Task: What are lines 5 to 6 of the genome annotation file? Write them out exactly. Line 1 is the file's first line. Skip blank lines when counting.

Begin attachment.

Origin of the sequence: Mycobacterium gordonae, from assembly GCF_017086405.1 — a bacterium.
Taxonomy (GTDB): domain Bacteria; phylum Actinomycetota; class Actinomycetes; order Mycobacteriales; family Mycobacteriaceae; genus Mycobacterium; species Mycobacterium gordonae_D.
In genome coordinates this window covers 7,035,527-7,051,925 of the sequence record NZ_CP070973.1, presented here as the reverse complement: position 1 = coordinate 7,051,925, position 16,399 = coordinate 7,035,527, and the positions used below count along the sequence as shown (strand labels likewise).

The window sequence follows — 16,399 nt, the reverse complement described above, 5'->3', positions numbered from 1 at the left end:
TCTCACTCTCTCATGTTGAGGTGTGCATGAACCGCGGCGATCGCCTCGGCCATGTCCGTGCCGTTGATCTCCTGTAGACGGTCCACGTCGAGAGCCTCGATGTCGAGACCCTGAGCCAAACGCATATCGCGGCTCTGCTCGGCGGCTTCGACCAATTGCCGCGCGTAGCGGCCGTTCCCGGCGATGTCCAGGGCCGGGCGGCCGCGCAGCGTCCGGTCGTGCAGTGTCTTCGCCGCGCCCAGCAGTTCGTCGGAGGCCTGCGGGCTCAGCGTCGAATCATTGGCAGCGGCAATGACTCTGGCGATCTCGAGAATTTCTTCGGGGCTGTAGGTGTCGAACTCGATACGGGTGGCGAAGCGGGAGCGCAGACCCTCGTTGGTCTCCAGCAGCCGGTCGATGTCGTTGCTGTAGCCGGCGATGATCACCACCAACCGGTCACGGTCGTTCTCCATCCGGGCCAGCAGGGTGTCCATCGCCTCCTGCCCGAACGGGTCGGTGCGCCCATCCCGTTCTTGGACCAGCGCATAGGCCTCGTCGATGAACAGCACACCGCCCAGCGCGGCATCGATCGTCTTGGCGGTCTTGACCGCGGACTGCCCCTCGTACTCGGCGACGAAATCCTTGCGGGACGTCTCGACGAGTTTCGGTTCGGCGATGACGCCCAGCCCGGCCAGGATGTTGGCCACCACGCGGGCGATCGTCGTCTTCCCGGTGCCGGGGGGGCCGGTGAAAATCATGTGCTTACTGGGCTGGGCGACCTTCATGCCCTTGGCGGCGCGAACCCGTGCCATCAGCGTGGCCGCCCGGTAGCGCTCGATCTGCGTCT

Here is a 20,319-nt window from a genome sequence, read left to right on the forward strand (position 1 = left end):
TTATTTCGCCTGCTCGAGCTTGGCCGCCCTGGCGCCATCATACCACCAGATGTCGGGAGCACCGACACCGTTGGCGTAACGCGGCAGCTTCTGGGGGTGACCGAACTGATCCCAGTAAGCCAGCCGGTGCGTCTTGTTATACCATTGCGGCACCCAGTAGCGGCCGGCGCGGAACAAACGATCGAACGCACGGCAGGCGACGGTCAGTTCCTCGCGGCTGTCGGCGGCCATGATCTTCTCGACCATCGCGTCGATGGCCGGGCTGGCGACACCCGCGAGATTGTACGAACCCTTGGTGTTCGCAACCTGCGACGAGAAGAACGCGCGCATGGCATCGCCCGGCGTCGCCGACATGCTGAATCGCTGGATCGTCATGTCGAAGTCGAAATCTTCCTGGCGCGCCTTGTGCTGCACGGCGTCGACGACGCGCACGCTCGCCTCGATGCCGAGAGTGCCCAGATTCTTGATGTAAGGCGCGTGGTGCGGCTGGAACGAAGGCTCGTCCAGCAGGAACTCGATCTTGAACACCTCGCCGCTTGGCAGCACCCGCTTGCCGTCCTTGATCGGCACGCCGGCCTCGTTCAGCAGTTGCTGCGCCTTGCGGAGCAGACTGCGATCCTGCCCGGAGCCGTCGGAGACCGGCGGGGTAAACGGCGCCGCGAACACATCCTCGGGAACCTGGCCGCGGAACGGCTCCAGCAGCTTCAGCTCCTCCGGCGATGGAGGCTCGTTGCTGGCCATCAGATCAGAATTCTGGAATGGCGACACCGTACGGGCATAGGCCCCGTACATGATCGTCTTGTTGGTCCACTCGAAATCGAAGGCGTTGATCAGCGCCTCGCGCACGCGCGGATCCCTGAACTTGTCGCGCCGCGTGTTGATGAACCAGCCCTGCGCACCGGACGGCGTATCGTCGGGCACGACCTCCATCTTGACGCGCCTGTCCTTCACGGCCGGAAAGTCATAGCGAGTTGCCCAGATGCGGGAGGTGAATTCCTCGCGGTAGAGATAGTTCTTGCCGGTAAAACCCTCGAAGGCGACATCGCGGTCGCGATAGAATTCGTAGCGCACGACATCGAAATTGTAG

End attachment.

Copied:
TCTCACTCTCTCATGTTGAGGTGTGCATGAACCGCGGCGATCGCCTCGGCCATGTCCGTGCCGTTGATCTCCTGTAGACGGTCCACGTCGAGAGCCTCGATGTCGAGACCCTGAGCCAAACGCATATCGCGGCTCTGCTCGGCGGCTTCGACCAATTGCCGCGCGTAGCGGCCGTTCCCGGCGATGTCCAGGGCCGGGCGGCCGCGCAGCGTCCGGTCGTGCAGTGTCTTCGCCGCGCCCAGCAGTTCGTCGGAGGCCTGCGGGCTCAGCGTCGAATCATTGGCAGCGGCAATGACTCTGGCGATCTCGAGAATTTCTTCGGGGCTGTAGGTGTCGAACTCGATACGGGTGGCGAAGCGGGAGCGCAGACCCTCGTTGGTCTCCAGCAGCCGGTCGATGTCGTTGCTGTAGCCGGCGATGATCACCACCAACCGGTCACGGTCGTTCTCCATCCGGGCCAGCAGGGTGTCCATCGCCTCCTGCCCGAACGGGTCGGTGCGCCCATCCCGTTCTTGGACCAGCGCATAGGCCTCGTCGATGAACAGCACACCGCCCAGCGCGGCATCGATCGTCTTGGCGGTCTTGACCGCGGACTGCCCCTCGTACTCGGCGACGAAATCCTTGCGGGACGTCTCGACGAGTTTCGGTTCGGCGATGACGCCCAGCCCGGCCAGGATGTTGGCCACCACGCGGGCGATCGTCGTCTTCCCGGTGCCGGGGGGGCCGGTGAAAATCATGTGCTTACTGGGCTGGGCGACCTTCATGCCCTTGGCGGCGCGAACCCGTGCCATCAGCGTGGCCGCCCGGTAGCGCTCGATCTGCGTCT

Here is a 20,319-nt window from a genome sequence, read left to right on the forward strand (position 1 = left end):